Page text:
“In the long run, we shape our lives, and we shape ourselves. The process never ends until we die. And the choices we make are ultimately our own responsibility.” Eleanor Roosevelt
The dictionary defines self-advocacy as the act of representing oneself, either generally in society or in formal proceedings, such as a court. For parents, it looks more like the practice of having a person with cognitive impairment or a disability speak for themselves and control their own affairs, rather than having a non-handicapped person assume responsibility for them.
As parents we know that we would like to be able to assist our children in all the decisions they make, however, we know that there will come a time when we no longer will be there to help them make those decisions and we want to give our children some skills to be able to make their own decisions.
One of the first things we need to teach our children is about their disability, what it is and how it affects them so they can share this information with others. Our kids know they are different, so letting them know why will give them the ability to understand why their bodies work differently than their peers.
How to start teaching our child to do this may sound like a most insurmountable task, but we have to start somewhere. You may have already started teaching these skills without even knowing. Every time you give your child a choice you are asking them what they chose for themselves. That is self-advocacy, the ability to speak-up for yourself and chose the things that are important to you.
We want to teach our children to use their skills and practice any time we are interacting with different adults or professionals. For example they can use their skills:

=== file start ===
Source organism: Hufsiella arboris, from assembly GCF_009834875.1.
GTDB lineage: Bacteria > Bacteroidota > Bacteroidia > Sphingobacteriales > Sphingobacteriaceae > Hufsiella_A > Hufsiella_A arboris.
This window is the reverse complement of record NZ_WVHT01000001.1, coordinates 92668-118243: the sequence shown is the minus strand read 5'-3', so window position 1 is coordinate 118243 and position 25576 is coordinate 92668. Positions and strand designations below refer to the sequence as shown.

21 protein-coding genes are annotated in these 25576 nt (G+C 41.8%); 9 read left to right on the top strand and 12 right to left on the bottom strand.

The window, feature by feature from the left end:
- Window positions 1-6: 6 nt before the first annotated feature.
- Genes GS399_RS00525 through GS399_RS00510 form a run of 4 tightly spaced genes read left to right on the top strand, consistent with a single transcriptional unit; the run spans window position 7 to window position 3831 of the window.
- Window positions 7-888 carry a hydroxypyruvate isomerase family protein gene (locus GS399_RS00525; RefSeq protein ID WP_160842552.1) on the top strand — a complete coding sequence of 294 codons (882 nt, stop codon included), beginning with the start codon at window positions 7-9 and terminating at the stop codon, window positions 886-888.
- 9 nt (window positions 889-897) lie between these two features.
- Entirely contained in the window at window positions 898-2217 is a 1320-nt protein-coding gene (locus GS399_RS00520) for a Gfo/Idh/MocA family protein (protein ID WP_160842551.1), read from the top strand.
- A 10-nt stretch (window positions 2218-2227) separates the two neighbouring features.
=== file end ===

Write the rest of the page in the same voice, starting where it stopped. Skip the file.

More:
One of the things I have done with Adriana is rehearsing going to the doctor, we make a list of questions she might have. During the IEPs she also had a role, first it was introducing her teachers to us and telling us what each teacher did for her, later what she learned in each class, and now she advocates for new opportunities in her job. It takes practice, especially when your child is shy, or has communication issues.
Practice makes perfect, and if not perfect, gives us the ability to improve our skills. So we want to make sure we encourage our children to practice at home, at school, when they go to the doctor, while shopping, at restaurants. Any time they are not happy with the way something is one, that is when we can help them change it. The funny thing is they do it with us all the time: “No mom, not that shirt, not those shoes, I want the crust off my sandwich, etc., etc.
You have heard the African proverb “It takes a village to raise a child”, likewise it will take a team to teach them self-advocacy skills. Like we said before the skills can be practiced through the day. Here are some things you can work on with your child:
Remember that we want to be clear on the skill that we are working on which is to teach our children to speak out for themselves, to make choices and share them with their family, their teachers, their friends and their team.
Self-Advocacy: A valuable skill for your teenager with LD – http://www.greatschools.org/gk/articles/self-advocacy-teenager-with-ld/
Self-Advocacy – Wrightslaw – http://www.wrightslaw.com/info/sec504.selfadvo.ld.johnson.htm
Teaching Self-Advocacy skills to students – http://www.wrightslaw.com/info/sec504.selfadvo.ld.johnson.htm